The Californian, who opted for a move up the European single seater ladder as opposed to moving up IndyCar's 'Mazda Road to Indy', had spent the closing stages of the race battling inside the top 10 as his rivals around him pulled into the pits one-by-one as their fuel failed to last the long green flag period that closed the race.
Rossi managed to go the distance however, with his car spluttering to a halt just after he crossed the finish line to win his first IndyCar series race.
"I have no idea how we pulled that off," said Rossi in voctory lane. "We struggled a little bit in the pit stops but Bryan (Herta) came up with an unbelievable strategy. I can't believe we've done this!"
"I don't even know where to begin," he added. "In February I wasn't even thinking about IndyCar, and now we've just won the Indy 500. Thanks to an amazing group of people who gave me an opportunity to come here this year."
The former Formula One driver's Andretti Austosport team mate Carlos Munoz followed him home in second place. The pair were two of four Andretti drivers to have taken a turn at leading the race with 2014 winner Ryan Hunter-Reay and Townsend Bell also spending time at the front of the field before a pit lane collision took both out of contention.
"Something out of our control happened. They said, 'Go, go, go!' It looked like Townsend (Bell) got into Helio (Castroneves) and bounced into me," said Hunter-Reay. "The car was so strong. The only time we ever spent any time (slower) was because I was saving some fuel. Other than that, it was a rocket ship. Such a shame when you have a car like that. The car was great. We could have won this thing today."
"He (Hunter-Reay) was pulling out and I'm not going to stop. What a shame," added Bell. "We had a great race car and we were saving fuel early on. The pit stops seemed pretty good. All of a sudden I'm leading, I think, when I come in. We pit, I get out before Ryan and he starts going. So I'm going around him outside and I didn't know a car was coming down. I guess the three of us were trying to occupy space for two cars. It took me and Ryan out. I'll look at it but I don't know what I could have done differently."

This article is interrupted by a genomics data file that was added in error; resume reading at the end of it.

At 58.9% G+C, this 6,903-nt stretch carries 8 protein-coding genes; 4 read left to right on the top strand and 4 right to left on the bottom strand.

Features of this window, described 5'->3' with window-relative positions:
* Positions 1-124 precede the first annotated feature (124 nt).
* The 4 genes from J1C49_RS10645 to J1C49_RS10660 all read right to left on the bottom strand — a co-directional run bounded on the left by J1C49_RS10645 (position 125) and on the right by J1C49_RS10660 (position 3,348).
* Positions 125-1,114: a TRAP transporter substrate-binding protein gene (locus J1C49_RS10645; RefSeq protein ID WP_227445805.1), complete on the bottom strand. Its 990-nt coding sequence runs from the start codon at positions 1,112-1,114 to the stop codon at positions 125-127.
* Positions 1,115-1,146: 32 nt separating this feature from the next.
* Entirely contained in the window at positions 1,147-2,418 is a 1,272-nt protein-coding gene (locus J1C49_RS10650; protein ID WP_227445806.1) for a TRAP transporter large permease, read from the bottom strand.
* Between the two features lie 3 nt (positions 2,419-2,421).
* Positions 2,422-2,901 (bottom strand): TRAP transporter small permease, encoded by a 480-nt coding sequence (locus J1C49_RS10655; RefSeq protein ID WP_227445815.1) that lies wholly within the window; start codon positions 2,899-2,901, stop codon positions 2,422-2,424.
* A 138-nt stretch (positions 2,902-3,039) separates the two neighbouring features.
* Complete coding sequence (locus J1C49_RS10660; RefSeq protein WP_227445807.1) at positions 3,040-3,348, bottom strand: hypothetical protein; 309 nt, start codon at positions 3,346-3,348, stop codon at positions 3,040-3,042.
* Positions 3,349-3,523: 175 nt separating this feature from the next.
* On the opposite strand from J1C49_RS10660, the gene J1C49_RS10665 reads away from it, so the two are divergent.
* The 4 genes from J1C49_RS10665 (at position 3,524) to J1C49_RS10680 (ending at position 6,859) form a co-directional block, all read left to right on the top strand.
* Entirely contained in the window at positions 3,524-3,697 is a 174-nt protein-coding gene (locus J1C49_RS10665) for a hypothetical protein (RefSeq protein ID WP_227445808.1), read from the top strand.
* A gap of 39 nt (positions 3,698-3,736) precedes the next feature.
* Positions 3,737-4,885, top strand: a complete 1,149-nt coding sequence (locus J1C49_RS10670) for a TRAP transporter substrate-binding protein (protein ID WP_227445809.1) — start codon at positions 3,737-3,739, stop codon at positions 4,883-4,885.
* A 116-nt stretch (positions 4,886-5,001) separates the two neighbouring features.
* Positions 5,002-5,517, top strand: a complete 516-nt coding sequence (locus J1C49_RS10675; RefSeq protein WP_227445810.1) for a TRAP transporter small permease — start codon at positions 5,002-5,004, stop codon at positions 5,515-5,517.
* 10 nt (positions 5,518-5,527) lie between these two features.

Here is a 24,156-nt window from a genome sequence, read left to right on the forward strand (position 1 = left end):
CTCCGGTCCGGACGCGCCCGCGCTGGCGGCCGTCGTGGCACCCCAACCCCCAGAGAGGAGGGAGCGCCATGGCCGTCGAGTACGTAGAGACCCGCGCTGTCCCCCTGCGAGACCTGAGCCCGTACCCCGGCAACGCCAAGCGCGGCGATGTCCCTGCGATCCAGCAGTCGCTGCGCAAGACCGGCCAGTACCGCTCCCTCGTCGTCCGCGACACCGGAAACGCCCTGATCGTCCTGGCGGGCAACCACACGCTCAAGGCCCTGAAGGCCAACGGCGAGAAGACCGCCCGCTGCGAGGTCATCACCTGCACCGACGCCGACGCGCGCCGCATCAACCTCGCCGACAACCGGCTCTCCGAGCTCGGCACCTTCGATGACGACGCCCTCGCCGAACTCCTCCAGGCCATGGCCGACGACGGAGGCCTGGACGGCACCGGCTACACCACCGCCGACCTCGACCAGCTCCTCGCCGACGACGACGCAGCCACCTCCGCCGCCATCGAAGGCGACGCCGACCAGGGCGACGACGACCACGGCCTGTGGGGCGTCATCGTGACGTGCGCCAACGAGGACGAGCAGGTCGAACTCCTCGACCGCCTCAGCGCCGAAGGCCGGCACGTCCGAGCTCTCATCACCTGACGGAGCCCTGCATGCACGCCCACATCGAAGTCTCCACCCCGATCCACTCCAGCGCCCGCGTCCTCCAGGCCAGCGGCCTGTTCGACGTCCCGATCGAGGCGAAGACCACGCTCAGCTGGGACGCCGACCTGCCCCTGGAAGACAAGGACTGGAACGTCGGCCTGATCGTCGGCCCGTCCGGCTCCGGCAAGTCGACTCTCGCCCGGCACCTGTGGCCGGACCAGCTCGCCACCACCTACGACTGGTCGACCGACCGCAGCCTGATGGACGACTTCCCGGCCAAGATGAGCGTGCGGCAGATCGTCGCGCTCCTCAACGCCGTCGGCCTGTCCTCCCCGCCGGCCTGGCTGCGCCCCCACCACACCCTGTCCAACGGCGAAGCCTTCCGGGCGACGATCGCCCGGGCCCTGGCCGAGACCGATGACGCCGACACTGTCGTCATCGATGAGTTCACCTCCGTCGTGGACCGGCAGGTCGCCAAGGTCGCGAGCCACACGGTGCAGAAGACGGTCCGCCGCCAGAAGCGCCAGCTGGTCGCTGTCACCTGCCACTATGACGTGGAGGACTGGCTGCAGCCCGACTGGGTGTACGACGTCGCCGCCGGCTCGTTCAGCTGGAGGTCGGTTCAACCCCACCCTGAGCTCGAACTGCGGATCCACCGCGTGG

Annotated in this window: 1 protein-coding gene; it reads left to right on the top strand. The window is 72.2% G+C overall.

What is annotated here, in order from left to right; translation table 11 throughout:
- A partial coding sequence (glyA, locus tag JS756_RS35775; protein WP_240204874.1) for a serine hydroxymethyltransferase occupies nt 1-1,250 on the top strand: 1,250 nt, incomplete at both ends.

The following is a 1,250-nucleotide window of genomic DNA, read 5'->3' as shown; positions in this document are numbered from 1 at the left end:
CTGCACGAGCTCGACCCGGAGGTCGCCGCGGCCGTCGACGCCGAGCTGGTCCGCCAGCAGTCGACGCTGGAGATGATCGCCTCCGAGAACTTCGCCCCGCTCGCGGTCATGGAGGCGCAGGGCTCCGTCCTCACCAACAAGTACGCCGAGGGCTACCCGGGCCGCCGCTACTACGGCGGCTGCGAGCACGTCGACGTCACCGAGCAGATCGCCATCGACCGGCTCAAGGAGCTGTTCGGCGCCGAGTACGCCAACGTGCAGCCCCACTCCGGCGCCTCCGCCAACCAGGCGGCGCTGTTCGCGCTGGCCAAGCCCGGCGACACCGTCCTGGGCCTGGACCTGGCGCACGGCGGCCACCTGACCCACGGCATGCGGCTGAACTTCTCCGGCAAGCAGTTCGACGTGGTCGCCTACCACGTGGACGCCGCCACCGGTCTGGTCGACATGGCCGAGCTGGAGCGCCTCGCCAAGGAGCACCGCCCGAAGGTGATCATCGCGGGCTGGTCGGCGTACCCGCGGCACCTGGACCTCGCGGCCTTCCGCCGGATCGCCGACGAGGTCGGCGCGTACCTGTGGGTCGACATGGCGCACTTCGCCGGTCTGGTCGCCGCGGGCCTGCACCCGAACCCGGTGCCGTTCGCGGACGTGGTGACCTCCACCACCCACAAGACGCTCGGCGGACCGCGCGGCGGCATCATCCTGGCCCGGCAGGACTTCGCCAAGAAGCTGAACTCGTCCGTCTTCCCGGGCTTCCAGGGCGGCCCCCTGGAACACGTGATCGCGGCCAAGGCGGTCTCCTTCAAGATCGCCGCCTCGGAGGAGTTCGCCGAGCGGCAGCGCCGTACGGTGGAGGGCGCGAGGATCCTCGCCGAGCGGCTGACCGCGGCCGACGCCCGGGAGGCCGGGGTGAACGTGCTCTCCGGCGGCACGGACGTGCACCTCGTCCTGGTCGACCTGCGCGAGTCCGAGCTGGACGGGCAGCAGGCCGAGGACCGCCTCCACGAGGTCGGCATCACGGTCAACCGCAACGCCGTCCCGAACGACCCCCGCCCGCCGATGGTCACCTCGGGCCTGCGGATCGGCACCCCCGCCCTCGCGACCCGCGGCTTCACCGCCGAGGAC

Josef Newgarden and Tony Kanaan who were both also in contention for the win late in the race finished in third and fourth respectively, with Kanaan's Chip Ganassi Racing team mate completing the top five.
2011 Indy 500 runner-up JR Hildebrand, making just his second start of the year, finished the race in sixth while pole sitter James Hinchcliffe came home seventh. Scott Dixon, Sebastien Bourdais, and Will Power rounded out the top 10.
Defending Indy 500 winner Juan Pablo Montoya was the first driver to retire from the race, losing the rear of his car and sliding into the wall at turn two on lap 63.
"The car was just hard to drive and it was a little bit tighter there in that corner and it got away," said Montoya. "It was a disappointing day. People in race cars do a lot of dumb things and we were being careful. So I started making up some ground again and the car was actually pretty good. It was really sloppy, but it felt okay. I went into (Turn) 2 with a big push and when I got on the gas, it just came around. The hit is no big deal and not that bad actually. When the clouds came over the track, my car came to life and that's what we were hoping for. I don't know. It's just disappointing."
Sage Karam, Ed Carpenter, Buddy Lazier, Conor Daly, Stefan Wilson, Mikhail Aleshin, and Takuma Sato were the race's other retirements.
Rossi's win the the #98 Andretti Herta Autosport entry marked a repeat of the 2011 Indianapolis 500 - the 100th anniversary event - when Dan Wheldon won in the Bryan Herta-run #98 Honda.
"This is unbelievable," said Herta, who teamed up with Andertti Autosport at the start of the year to run Rossi.
"Man, it was so close at the end. For a rookie to drive with the poise he did in such a tough situation - I was telling him, 'Don't let anybody pass you but save fuel' - and he did it."
Images: IndyCar Media